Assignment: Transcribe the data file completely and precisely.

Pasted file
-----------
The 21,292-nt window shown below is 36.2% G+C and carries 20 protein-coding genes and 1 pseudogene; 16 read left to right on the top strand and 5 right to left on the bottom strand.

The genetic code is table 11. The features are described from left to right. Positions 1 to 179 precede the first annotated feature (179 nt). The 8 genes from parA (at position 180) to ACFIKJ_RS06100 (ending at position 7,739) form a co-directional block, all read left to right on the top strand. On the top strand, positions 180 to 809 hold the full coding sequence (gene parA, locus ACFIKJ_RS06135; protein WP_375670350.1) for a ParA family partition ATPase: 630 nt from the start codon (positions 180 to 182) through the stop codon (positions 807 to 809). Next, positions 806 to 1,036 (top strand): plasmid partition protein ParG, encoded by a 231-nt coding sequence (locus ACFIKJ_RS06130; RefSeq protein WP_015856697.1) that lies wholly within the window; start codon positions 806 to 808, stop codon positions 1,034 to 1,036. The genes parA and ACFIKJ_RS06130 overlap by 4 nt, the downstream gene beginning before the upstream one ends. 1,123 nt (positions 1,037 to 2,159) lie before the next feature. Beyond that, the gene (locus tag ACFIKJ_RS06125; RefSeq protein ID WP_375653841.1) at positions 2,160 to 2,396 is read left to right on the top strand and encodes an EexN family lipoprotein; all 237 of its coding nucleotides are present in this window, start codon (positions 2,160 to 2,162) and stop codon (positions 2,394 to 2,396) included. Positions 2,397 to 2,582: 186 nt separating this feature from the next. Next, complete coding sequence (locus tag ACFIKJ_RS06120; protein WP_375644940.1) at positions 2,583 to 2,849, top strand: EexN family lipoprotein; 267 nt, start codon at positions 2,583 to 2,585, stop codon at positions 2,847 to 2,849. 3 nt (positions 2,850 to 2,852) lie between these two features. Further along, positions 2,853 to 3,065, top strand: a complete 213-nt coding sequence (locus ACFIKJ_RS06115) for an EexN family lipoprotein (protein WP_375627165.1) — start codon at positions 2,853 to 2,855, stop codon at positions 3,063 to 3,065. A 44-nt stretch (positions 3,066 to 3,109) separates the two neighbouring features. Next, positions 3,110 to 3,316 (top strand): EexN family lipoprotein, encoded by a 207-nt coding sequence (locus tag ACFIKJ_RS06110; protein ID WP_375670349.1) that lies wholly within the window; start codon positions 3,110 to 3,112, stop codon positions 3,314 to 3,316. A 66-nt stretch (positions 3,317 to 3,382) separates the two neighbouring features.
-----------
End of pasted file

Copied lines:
The 21,292-nt window shown below is 36.2% G+C and carries 20 protein-coding genes and 1 pseudogene; 16 read left to right on the top strand and 5 right to left on the bottom strand.

The genetic code is table 11. The features are described from left to right. Positions 1 to 179 precede the first annotated feature (179 nt). The 8 genes from parA (at position 180) to ACFIKJ_RS06100 (ending at position 7,739) form a co-directional block, all read left to right on the top strand. On the top strand, positions 180 to 809 hold the full coding sequence (gene parA, locus ACFIKJ_RS06135; protein WP_375670350.1) for a ParA family partition ATPase: 630 nt from the start codon (positions 180 to 182) through the stop codon (positions 807 to 809). Next, positions 806 to 1,036 (top strand): plasmid partition protein ParG, encoded by a 231-nt coding sequence (locus ACFIKJ_RS06130; RefSeq protein WP_015856697.1) that lies wholly within the window; start codon positions 806 to 808, stop codon positions 1,034 to 1,036. The genes parA and ACFIKJ_RS06130 overlap by 4 nt, the downstream gene beginning before the upstream one ends. 1,123 nt (positions 1,037 to 2,159) lie before the next feature. Beyond that, the gene (locus tag ACFIKJ_RS06125; RefSeq protein ID WP_375653841.1) at positions 2,160 to 2,396 is read left to right on the top strand and encodes an EexN family lipoprotein; all 237 of its coding nucleotides are present in this window, start codon (positions 2,160 to 2,162) and stop codon (positions 2,394 to 2,396) included. Positions 2,397 to 2,582: 186 nt separating this feature from the next. Next, complete coding sequence (locus tag ACFIKJ_RS06120; protein WP_375644940.1) at positions 2,583 to 2,849, top strand: EexN family lipoprotein; 267 nt, start codon at positions 2,583 to 2,585, stop codon at positions 2,847 to 2,849. 3 nt (positions 2,850 to 2,852) lie between these two features. Further along, positions 2,853 to 3,065, top strand: a complete 213-nt coding sequence (locus ACFIKJ_RS06115) for an EexN family lipoprotein (protein WP_375627165.1) — start codon at positions 2,853 to 2,855, stop codon at positions 3,063 to 3,065. A 44-nt stretch (positions 3,066 to 3,109) separates the two neighbouring features. Next, positions 3,110 to 3,316 (top strand): EexN family lipoprotein, encoded by a 207-nt coding sequence (locus tag ACFIKJ_RS06110; protein ID WP_375670349.1) that lies wholly within the window; start codon positions 3,110 to 3,112, stop codon positions 3,314 to 3,316. A 66-nt stretch (positions 3,317 to 3,382) separates the two neighbouring features.